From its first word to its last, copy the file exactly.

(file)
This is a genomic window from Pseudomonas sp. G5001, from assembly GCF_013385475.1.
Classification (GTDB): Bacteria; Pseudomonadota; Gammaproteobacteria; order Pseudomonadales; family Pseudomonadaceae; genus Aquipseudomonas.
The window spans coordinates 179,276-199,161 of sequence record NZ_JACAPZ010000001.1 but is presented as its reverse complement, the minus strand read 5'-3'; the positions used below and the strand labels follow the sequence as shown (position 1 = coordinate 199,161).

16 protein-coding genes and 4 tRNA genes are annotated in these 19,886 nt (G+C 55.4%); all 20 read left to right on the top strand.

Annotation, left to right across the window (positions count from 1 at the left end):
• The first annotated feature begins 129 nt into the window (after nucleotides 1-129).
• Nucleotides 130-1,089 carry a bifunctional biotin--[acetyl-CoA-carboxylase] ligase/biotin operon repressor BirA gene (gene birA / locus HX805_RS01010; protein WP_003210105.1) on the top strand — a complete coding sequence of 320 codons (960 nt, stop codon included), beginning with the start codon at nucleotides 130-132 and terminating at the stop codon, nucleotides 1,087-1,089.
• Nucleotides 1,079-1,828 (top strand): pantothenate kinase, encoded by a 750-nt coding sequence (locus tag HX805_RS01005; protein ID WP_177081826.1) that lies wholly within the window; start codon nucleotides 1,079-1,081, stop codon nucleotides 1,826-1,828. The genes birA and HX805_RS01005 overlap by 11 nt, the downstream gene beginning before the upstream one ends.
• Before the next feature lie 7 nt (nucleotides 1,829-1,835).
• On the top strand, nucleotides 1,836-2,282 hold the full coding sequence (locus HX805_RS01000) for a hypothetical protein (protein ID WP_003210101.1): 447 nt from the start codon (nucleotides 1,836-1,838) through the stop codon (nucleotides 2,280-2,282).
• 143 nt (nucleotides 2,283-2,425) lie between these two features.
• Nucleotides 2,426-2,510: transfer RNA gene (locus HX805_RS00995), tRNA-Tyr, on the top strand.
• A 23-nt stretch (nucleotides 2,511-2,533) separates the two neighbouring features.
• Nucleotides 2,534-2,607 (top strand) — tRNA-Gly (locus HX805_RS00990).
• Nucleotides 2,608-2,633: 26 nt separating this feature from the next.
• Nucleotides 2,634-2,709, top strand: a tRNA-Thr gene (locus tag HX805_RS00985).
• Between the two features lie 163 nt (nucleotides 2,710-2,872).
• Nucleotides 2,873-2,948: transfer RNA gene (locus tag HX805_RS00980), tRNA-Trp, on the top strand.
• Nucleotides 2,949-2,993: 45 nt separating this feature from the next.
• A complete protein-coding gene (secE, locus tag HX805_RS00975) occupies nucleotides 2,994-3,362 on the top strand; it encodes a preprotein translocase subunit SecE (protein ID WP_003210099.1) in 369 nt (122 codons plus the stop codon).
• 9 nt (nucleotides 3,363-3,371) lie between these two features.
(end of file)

This is a genomic window from Pseudomonas sp. G5001, from assembly GCF_013385475.1.
Classification (GTDB): Bacteria; Pseudomonadota; Gammaproteobacteria; order Pseudomonadales; family Pseudomonadaceae; genus Aquipseudomonas.
The window spans coordinates 179,276-199,161 of sequence record NZ_JACAPZ010000001.1 but is presented as its reverse complement, the minus strand read 5'-3'; the positions used below and the strand labels follow the sequence as shown (position 1 = coordinate 199,161).

16 protein-coding genes and 4 tRNA genes are annotated in these 19,886 nt (G+C 55.4%); all 20 read left to right on the top strand.

Annotation, left to right across the window (positions count from 1 at the left end):
• The first annotated feature begins 129 nt into the window (after nucleotides 1-129).
• Nucleotides 130-1,089 carry a bifunctional biotin--[acetyl-CoA-carboxylase] ligase/biotin operon repressor BirA gene (gene birA / locus HX805_RS01010; protein WP_003210105.1) on the top strand — a complete coding sequence of 320 codons (960 nt, stop codon included), beginning with the start codon at nucleotides 130-132 and terminating at the stop codon, nucleotides 1,087-1,089.
• Nucleotides 1,079-1,828 (top strand): pantothenate kinase, encoded by a 750-nt coding sequence (locus tag HX805_RS01005; protein ID WP_177081826.1) that lies wholly within the window; start codon nucleotides 1,079-1,081, stop codon nucleotides 1,826-1,828. The genes birA and HX805_RS01005 overlap by 11 nt, the downstream gene beginning before the upstream one ends.
• Before the next feature lie 7 nt (nucleotides 1,829-1,835).
• On the top strand, nucleotides 1,836-2,282 hold the full coding sequence (locus HX805_RS01000) for a hypothetical protein (protein ID WP_003210101.1): 447 nt from the start codon (nucleotides 1,836-1,838) through the stop codon (nucleotides 2,280-2,282).
• 143 nt (nucleotides 2,283-2,425) lie between these two features.
• Nucleotides 2,426-2,510: transfer RNA gene (locus HX805_RS00995), tRNA-Tyr, on the top strand.
• A 23-nt stretch (nucleotides 2,511-2,533) separates the two neighbouring features.
• Nucleotides 2,534-2,607 (top strand) — tRNA-Gly (locus HX805_RS00990).
• Nucleotides 2,608-2,633: 26 nt separating this feature from the next.
• Nucleotides 2,634-2,709, top strand: a tRNA-Thr gene (locus tag HX805_RS00985).
• Between the two features lie 163 nt (nucleotides 2,710-2,872).
• Nucleotides 2,873-2,948: transfer RNA gene (locus tag HX805_RS00980), tRNA-Trp, on the top strand.
• Nucleotides 2,949-2,993: 45 nt separating this feature from the next.
• A complete protein-coding gene (secE, locus tag HX805_RS00975) occupies nucleotides 2,994-3,362 on the top strand; it encodes a preprotein translocase subunit SecE (protein ID WP_003210099.1) in 369 nt (122 codons plus the stop codon).
• 9 nt (nucleotides 3,363-3,371) lie between these two features.